Out of the past 11/27/12

Tuesday, November 27, 2012

1987

City manager Gary A. Eide says he wasn't forced out of office by the Cape Girardeau City Council or the community; he says his decision to leave for a city manager position in Salem, Ore., "is clearly a great career step for me."

Merchants here and in Jackson expect the Christmas shopping season to be superb despite some reports nationally that it may get off to a slow start; if shopping during the past couple weeks is any indication, local merchants say sales this year may be better than last year's banner season.

1962

Emergency supplies, sufficient for 4,129 Cape Girardeau residents, are under requisition from the federal government, says city civil defense director Mrs. H.K. Carter; the supplies, to be used in the event of a national disaster, will be stockpiled in 12 locations designated as public fallout shelters.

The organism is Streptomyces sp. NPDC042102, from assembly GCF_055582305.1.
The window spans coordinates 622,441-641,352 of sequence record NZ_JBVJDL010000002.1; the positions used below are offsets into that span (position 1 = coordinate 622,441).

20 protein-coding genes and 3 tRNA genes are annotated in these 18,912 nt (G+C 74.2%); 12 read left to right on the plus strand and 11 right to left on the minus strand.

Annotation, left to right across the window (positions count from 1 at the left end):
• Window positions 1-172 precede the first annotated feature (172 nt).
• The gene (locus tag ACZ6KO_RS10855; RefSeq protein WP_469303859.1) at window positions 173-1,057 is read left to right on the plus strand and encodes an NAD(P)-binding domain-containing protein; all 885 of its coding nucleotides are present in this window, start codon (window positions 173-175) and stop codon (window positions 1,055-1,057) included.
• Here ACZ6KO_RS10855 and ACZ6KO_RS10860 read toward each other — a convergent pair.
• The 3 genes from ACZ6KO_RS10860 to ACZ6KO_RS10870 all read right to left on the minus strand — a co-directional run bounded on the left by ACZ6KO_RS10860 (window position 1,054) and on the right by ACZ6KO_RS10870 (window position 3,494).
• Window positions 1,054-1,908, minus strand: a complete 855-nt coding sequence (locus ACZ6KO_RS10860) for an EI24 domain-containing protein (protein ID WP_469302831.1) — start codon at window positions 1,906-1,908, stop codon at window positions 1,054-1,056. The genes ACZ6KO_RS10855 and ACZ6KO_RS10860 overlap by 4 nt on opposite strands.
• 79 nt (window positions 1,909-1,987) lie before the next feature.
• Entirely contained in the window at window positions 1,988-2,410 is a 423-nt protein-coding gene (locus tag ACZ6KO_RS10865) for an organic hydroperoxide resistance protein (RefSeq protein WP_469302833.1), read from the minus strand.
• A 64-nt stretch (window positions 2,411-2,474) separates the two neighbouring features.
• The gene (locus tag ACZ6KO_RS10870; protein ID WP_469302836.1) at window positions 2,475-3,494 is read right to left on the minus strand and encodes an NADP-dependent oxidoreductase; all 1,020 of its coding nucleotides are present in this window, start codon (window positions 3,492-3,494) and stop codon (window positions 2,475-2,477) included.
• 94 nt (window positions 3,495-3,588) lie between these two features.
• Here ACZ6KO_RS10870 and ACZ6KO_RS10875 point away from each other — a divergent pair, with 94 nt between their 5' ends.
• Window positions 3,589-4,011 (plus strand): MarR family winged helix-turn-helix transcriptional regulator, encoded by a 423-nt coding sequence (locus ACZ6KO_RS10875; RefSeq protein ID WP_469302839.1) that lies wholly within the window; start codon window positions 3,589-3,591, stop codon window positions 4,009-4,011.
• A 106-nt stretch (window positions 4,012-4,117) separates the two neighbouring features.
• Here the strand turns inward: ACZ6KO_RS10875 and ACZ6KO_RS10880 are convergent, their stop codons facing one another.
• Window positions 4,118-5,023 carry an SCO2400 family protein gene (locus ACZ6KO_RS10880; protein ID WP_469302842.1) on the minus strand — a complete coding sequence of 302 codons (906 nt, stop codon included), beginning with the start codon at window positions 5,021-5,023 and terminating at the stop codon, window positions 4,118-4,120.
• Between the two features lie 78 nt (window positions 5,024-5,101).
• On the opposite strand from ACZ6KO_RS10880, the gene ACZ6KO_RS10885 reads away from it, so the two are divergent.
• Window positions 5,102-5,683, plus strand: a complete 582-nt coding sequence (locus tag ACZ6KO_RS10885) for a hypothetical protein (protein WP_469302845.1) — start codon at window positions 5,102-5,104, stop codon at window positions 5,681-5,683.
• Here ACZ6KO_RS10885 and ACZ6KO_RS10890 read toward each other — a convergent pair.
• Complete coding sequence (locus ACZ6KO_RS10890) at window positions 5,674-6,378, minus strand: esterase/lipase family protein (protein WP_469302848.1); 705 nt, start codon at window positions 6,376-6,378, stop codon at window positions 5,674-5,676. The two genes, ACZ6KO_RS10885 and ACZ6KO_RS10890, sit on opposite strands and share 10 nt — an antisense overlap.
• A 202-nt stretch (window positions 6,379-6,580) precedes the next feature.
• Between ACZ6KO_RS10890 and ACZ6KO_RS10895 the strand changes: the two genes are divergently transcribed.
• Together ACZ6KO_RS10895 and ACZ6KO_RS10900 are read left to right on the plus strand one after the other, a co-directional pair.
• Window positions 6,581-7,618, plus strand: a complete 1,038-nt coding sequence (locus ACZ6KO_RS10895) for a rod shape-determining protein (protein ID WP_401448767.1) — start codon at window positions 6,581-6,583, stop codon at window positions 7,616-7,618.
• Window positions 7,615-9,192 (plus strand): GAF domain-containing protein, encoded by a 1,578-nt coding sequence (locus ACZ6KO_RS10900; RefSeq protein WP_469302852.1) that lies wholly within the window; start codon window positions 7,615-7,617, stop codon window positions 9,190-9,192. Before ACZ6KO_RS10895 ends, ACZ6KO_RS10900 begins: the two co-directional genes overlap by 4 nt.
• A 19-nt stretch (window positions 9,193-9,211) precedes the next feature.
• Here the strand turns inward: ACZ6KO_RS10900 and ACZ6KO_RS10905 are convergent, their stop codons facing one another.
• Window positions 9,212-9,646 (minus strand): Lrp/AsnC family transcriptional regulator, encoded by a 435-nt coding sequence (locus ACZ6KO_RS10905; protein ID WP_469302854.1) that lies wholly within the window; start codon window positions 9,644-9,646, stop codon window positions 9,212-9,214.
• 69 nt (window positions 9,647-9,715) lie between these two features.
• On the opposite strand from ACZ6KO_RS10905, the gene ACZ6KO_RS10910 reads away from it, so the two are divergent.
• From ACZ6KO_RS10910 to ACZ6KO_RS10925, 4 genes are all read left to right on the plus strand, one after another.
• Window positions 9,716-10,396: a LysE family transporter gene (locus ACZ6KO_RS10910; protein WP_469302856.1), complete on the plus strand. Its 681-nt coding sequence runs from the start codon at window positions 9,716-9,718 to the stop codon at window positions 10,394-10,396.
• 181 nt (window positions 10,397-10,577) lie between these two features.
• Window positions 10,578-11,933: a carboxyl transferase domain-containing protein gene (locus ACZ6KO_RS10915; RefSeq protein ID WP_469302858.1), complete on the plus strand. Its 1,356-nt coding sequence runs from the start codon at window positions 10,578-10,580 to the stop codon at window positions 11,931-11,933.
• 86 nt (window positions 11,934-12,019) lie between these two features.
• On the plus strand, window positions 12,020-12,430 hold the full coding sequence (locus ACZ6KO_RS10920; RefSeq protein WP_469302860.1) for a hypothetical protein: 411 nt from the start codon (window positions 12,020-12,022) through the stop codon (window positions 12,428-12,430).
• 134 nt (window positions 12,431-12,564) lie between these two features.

A set of three toned bells manufactured in Holland is hoisted into the 78-foot tower of St. Paul Lutheran Church in Jackson; the bells were given by the L.W. Kastens of Jackson; dedication services for the new church will be this Sunday.

1937

Eleven dealers are displaying the newest features of the 1938 model automobiles at a two-day car show at Houck Field House; on display are Packard, Studebaker, Ford, Lincoln, Dodge, Plymouth, Nash, Willys, Chrysler, Buick, DeSoto, Pontiac and Chevrolet cars.

Chicken stealing under cover of darkness is carried on extensively in Southeast Missouri; it is estimated that during this year, approximately 2,400 chickens, valued at $1,450, have been stolen in the counties of Cape Girardeau, Scott, Bollinger and Mississippi.

1912

A number of Cape Girardeans are taken as passengers by aviator Tony Jannus on flights of his hydroplane over the Mississippi River; among the lucky passengers are Acie Sherrill, A.M. Tinsley and the young son of Herman Siemers.

The commissioners of the Little River Drainage District award the final contract for the work in the district; the proposal by D.C. Stephens of Buffalo, N.Y., to dig the entire diversion channel is accepted and a contract awarded, which amounts to more than 8 1/2 million yards of dirt, at $1,229,704.32.

-- Sharon K. Sanders

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